Babies are busy little wonders, constantly on the move, learning new things. Sometimes, we, as adults, wonder where they get their energy. Their desire to learn is almost contagious. They will probably never be so determined to learn as they do when they are babies, and if you are the parent of an infant, you have so many of your child's milestones to look forward to.
Babies begin learning and discovering even before they are born. Many parents today read to their unborn children, and some of them play various types of music, especially classical. Studies have shown that a newborn can recognize her mother's voice simply because she heard it so often while she was in the womb.
Once your baby is born, her learning experiences will intensify. While too much stimulation can cause a baby to become fussy and irritable, you can help your child reach her milestones as she continues to grow and develop.
One of the most important things you can do for your baby is to read to him, and you shouldn't wait till he is a toddler to do so. Although a newborn can't actually understand what you are saying, and of course, he won't be focusing too intently on the book that you hold in front of him, he will be learning simply by listening to you pronounce the words.
You may find that your infant focuses more intently on books and other objects that are mainly red, black, and white. Once your child's eyesight becomes more developed, her color preferences will change. Until they do, however, you should offer her books and toys that consist of these colors. Infants also love faces, and you can stimulate her eyesight by holding pictures of faces and other objects six to eight inches from her own face. Her favorite item to look at, however, will be your face, so be sure and talk to her often.
As your child becomes a three to six month old, you will notice that he becomes more intent on trying to grasp items that are in reach. You can help your baby become more adept at grasping these items by holding objects, such as rattles, balls, and small stuffed or rubber toys within his grasp. He may only bat at them in the beginning, but eventually he will be able to wrap his tiny fingers around them. His whole face will light up with joy when he accomplishes this small task, and he will probably continue to grab any and everything within his reach, including your face and hair!
As your child gets closer to the six month stage, he may be sitting up with support. You can help him to become more agile by placing several colorful toys within his reach. He may lean forward and to the side to try and grasp these toys, and this is strengthening many of his muscles.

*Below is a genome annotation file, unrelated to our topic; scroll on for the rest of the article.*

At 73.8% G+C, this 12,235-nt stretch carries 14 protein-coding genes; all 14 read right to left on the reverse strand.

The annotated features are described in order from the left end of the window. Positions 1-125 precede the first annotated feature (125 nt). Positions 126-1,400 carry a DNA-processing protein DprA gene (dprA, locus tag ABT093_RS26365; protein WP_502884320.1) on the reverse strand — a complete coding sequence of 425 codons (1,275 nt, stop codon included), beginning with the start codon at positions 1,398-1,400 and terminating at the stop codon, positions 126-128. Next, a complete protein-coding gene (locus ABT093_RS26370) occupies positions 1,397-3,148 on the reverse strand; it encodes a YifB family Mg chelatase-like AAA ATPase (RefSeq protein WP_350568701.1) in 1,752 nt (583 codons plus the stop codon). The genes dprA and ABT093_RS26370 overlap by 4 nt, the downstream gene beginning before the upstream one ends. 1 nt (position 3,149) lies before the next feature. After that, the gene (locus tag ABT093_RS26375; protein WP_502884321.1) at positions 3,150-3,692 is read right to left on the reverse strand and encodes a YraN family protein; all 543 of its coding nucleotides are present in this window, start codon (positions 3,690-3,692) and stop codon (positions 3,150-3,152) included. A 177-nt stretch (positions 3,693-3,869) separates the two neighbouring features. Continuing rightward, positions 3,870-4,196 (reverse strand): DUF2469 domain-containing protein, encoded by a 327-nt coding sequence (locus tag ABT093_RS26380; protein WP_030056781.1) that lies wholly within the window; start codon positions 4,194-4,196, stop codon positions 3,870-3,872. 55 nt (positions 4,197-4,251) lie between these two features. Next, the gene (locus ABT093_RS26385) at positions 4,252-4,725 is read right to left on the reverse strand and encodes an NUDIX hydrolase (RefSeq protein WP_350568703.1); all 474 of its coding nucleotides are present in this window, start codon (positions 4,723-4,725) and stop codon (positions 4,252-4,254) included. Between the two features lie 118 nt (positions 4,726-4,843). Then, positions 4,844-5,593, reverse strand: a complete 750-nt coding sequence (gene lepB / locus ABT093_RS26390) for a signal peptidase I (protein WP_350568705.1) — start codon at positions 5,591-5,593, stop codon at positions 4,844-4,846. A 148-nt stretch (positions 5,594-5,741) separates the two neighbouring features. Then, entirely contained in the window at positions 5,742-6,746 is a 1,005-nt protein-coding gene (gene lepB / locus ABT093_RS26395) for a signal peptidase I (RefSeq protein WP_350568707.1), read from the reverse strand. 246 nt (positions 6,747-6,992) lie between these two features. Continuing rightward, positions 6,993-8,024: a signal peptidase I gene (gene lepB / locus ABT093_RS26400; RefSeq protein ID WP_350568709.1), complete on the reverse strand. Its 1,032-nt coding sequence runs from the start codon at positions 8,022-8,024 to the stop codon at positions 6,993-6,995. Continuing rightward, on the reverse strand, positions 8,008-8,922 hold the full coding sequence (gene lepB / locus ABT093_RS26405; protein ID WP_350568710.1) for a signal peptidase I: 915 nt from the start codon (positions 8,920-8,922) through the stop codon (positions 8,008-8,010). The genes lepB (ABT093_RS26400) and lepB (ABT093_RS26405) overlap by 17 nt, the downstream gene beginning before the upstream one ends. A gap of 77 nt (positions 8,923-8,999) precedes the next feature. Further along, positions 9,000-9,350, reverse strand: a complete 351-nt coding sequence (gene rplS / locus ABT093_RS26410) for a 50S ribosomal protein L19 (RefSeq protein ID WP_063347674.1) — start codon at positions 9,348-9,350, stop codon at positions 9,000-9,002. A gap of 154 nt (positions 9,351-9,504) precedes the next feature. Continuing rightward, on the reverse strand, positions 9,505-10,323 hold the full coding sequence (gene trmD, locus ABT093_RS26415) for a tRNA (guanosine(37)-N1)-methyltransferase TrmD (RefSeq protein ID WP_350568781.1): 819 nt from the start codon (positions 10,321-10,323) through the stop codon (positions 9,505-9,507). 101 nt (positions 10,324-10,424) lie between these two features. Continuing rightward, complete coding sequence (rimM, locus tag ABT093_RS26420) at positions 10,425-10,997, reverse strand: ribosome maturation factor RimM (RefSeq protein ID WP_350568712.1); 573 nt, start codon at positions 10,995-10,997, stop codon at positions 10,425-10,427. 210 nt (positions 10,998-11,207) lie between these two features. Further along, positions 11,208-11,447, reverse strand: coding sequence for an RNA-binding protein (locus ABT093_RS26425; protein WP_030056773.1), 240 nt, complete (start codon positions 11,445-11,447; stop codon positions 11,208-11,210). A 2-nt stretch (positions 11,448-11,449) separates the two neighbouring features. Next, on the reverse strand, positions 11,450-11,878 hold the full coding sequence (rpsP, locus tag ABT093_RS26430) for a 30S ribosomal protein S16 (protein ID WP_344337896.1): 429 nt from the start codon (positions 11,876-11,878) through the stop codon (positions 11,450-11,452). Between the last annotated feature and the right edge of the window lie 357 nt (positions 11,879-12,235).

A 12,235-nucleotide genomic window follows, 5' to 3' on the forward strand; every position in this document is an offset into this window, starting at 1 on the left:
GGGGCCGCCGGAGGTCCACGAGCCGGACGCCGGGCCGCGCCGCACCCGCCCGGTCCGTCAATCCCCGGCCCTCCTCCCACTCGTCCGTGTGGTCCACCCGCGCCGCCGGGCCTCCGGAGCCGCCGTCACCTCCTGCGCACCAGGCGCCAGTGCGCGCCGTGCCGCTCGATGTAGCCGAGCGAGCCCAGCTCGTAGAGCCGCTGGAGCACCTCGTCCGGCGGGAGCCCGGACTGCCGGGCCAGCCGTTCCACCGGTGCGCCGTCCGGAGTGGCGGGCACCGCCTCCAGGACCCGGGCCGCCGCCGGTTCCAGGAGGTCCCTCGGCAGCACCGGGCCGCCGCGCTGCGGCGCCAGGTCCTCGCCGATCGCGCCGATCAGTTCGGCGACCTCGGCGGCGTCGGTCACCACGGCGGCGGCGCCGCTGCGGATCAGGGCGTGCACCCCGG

Don't forget to give your baby plenty of tummy time. When she is only a newborn, you should plan on laying her on her tummy for a few moments every day. She will start trying to raise her head, and this will strengthen her neck, arm, and chest muscles. As she continues to grow, place her on her tummy several times during the day. Eventually, when she is around six or seven months, you will probably notice her raise up on her hands and knees. She may rock back and forth or flop forward or backward. This is the preface to crawling, although some babies may skip crawling altogether and begin walking instead.
Your little one may have rolled from her tummy to her back when she was younger, and now that she is seven or eight months old, she may have learned to roll from her back to her front. This may become her mode of movement, and you may discover that she can travel great distances simply by rolling over and over. Remember-you should always put your infant to bed on her back, however, to lessen the risk of SIDS (Sudden Infant Death Syndrome). Once your baby is able to freely roll from her back to her front and vice versa, you shouldn't worry as much about keeping her on her back. In fact, it may be virtually impossible!
When your baby is close to a year old, he may be pulling up and cruising around the furniture. Look out! Now that he has become this mobile, there isn't any stopping him! This type of movement usually precludes a baby's actual first steps. Most pediatricians caution parents against putting their children into walkers because of the possibility of injury due to a fall. Instead, there are many wonderful push toys that your child can hold on to and push as he walks. You can encourage your child to take a few steps by standing in front of him, so that he may come to you, or by placing a favorite toy a few feet out of reach and helping him begin walking towards it.
At about the same time that your baby is learning to walk, she may also be uttering her first words. She may have already been repeating "mama" and "dada", and even if she doesn't quite associate those words with the people they represent, they will still be music to your ears. As she becomes a year old, she will actually be able to understand a few words that you repeat daily to her, including her own name. You can help expand your child's vocabulary by continuing to read to her, and by pointing out various objects inside and outside of your home.
Your baby will enjoy learning and experiencing new things, even if those things are mundane chores to you, such as yard work and grocery shopping. Remember- this is how he learns about the world around him! As your child continues to grow and develop, you should look for ways to stimulate him and help him reach the many milestones that he has yet to reach. Learning is exciting for him, and watching him learn can be almost as exciting for you, too!
By Susie McGee